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In previous articles I’ve covered why it’s so difficult for people to beat the market. How Warren Buffett is an anomaly and how it’s so hard to beat the market that only 5% of fund managers manage to do it. Far fewer individual investors can do it and why this is one reason I don’t use a financial planner.
So why is it so tough to beat the market and what should we do to maximize our investments?
I cover several of those reasons in this article. So if it’s so difficult, what should we do? Not invest? Spend all our money, seems to be the answer most people give. People who don’t understand or trust investments are much less likely to put their hard-earned money somewhere they don’t have confidence. That’s why it’s so important to be educated about the options. Once you learn a bit about the market, it becomes apparent that the simplest solution is the most effective.
You don’t have to have a degree in Finance, like I do, or be a CPA to understand investing and financial independence. It’s not complicated. In fact, it’s pretty easy.
Here are the steps:
Warren Buffett is widely considered to be the greatest investor of all time. So we should start with him. What does he say people should do with their money?
He, among other very successful professional investors, suggest just buying a U.S. market index fund. Buffett told CNBC’s On The Money in an interview recently that everyone should “Consistently buy an S&P 500 low-cost index fund…I think it’s the thing that makes the most sense practically all the time.”
Tony Robbins (half a billion net worth) added, “When you own an index fund, you’re also protected against all the downright dumb, mildly misguided or merely unlucky decisions that active fund managers are liable to make.”
Mutual funds have a very difficult time beating the market, which is why index funds are a better choice. Research from Standard and Poor’s shows that the chances that a mutual find will beat the S&P 500 over a 15 year period is about 5%!1
Buffett was so confident that index funds would do better he made a bet with a successful fund manager that an index fund would outperform a fund-of-funds over 10 years. He won the bet.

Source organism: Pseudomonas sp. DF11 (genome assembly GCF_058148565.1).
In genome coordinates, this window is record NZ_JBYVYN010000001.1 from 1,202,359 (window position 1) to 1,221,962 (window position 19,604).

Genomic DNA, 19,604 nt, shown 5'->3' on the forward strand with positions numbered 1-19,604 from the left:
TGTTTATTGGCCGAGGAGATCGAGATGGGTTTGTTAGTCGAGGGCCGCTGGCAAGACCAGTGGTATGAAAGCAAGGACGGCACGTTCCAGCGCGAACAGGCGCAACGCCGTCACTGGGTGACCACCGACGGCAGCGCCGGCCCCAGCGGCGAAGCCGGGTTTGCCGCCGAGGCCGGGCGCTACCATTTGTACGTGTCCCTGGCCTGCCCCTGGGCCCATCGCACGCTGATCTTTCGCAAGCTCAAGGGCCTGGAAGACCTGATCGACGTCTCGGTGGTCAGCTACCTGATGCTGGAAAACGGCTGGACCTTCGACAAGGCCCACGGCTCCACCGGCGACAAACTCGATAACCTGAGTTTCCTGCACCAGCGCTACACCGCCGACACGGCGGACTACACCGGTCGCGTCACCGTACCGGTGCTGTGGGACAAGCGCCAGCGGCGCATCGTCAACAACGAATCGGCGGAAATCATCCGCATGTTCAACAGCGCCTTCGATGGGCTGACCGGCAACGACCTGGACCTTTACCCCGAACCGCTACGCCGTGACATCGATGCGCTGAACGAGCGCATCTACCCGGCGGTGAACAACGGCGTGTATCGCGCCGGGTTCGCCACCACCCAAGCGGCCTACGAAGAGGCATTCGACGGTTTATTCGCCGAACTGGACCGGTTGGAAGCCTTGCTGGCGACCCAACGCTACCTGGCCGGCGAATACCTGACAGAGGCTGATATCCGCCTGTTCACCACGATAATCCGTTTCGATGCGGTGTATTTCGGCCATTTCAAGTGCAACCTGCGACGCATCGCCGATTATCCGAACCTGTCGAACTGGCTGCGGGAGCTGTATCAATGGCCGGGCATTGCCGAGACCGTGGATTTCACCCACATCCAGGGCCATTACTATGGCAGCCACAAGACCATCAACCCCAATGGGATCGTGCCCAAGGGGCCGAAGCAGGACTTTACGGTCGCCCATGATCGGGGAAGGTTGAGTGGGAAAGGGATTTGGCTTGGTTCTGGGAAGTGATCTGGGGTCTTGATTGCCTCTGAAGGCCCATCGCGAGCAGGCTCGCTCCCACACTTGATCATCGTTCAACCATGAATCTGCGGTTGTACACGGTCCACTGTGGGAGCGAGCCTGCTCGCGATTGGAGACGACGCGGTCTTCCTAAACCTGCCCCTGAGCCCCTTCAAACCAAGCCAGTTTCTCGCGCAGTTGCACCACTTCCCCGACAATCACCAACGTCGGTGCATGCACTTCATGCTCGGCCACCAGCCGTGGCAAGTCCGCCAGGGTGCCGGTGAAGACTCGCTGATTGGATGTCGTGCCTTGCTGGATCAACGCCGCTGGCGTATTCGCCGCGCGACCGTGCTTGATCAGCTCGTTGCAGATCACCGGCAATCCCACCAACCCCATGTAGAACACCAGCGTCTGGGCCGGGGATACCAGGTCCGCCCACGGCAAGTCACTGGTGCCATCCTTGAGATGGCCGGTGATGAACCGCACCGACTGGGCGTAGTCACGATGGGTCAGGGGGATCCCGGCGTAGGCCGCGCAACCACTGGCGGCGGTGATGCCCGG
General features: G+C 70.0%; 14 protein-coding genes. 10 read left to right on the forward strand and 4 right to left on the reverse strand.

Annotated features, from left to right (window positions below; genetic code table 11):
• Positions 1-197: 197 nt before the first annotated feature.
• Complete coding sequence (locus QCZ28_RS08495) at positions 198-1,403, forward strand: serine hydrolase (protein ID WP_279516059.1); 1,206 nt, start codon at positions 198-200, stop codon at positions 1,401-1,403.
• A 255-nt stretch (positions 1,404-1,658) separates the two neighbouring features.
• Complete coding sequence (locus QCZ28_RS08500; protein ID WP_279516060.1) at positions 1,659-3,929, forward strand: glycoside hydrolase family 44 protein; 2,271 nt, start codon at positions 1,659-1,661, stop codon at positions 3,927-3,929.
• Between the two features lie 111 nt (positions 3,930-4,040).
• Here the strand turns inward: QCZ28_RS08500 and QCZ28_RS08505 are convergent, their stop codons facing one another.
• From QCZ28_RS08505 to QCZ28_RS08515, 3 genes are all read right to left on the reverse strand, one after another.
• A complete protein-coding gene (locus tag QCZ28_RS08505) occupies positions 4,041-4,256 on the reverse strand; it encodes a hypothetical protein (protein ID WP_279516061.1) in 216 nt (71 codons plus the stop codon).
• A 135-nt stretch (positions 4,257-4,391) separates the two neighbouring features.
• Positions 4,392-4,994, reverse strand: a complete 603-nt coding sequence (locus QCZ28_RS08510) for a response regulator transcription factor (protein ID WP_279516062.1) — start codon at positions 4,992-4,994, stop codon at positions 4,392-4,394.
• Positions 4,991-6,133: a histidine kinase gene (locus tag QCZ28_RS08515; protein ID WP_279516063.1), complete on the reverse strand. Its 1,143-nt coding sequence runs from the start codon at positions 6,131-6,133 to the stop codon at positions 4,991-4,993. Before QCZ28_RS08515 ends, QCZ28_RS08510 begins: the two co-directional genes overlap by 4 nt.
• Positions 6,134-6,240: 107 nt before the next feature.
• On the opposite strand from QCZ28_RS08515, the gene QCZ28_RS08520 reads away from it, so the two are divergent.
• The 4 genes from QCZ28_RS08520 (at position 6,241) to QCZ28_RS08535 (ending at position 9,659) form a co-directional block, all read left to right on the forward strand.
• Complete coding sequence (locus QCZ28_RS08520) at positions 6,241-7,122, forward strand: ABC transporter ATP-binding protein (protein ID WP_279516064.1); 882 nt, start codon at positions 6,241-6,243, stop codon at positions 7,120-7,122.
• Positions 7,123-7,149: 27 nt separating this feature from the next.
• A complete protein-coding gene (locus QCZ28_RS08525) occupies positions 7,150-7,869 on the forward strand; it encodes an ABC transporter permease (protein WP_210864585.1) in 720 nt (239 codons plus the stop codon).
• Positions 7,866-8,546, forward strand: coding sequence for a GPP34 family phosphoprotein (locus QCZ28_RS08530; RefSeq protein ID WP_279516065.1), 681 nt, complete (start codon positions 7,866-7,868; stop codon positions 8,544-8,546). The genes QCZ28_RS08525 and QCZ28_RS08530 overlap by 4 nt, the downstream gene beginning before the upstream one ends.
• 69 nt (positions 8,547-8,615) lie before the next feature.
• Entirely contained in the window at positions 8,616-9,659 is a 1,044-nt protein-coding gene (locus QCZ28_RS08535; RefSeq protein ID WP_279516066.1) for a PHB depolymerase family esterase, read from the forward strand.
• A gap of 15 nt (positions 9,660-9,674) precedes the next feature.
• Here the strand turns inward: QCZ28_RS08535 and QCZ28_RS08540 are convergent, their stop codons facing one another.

He summarized the results in his 2016 annual shareholder’s letter:
“The compounded annual increase to date for the index fund is 7.1%, which is a return that could easily prove typical for the stock market over time… The five funds-of-funds delivered, through 2016, an average of only 2.2%, compounded annually. That means $1 million invested in those funds would have gained $220,000. The index fund would meanwhile have gained $854,000.”2
The answer is simple: Fees. Fees will drag down the performance of your portfolio consistently over time. Let’s do a comparison to illustrate:
The average Expense Ratio of a managed mutual fund is between 0.5% and 1.0%. International funds are between 1.25% and 1.4%.3 You can take a look at the top recommended mutual funds by U.S. News here and see most fall within this range.
If you use a financial advisor, you can add an additional 0.5% to 1.0% in fees.
Mutual funds are more expensive because it costs money to pay the fund managers, researchers, staff, trading fees, fancy office overhead, etc. Those costs are passed on to the investors. Index funds don’t have any of that overhead.
For comparison, VTSAX (which also happens to be the world’s second largest fund), has an expense ratio of 0.04%!
Those differences may not sound like a lot, but consider that the drag of those fees compounds. Let’s say the difference is just 1%, which is very conservative. If you put $500 into your 401k or brokerage account for 30 years, that 1% adds up to over $210,000! That’s a lot to pay for choosing the wrong mutual fund. Not to mention, for making things more complicated than they need to be, which people often do by choosing a mix of 10-20 mutual funds because we think we need to be over-diversified.
For a more detailed look at index fund investing, check out the Vanguard white paper “The Case of Low-cost Index Fund Investing.” 4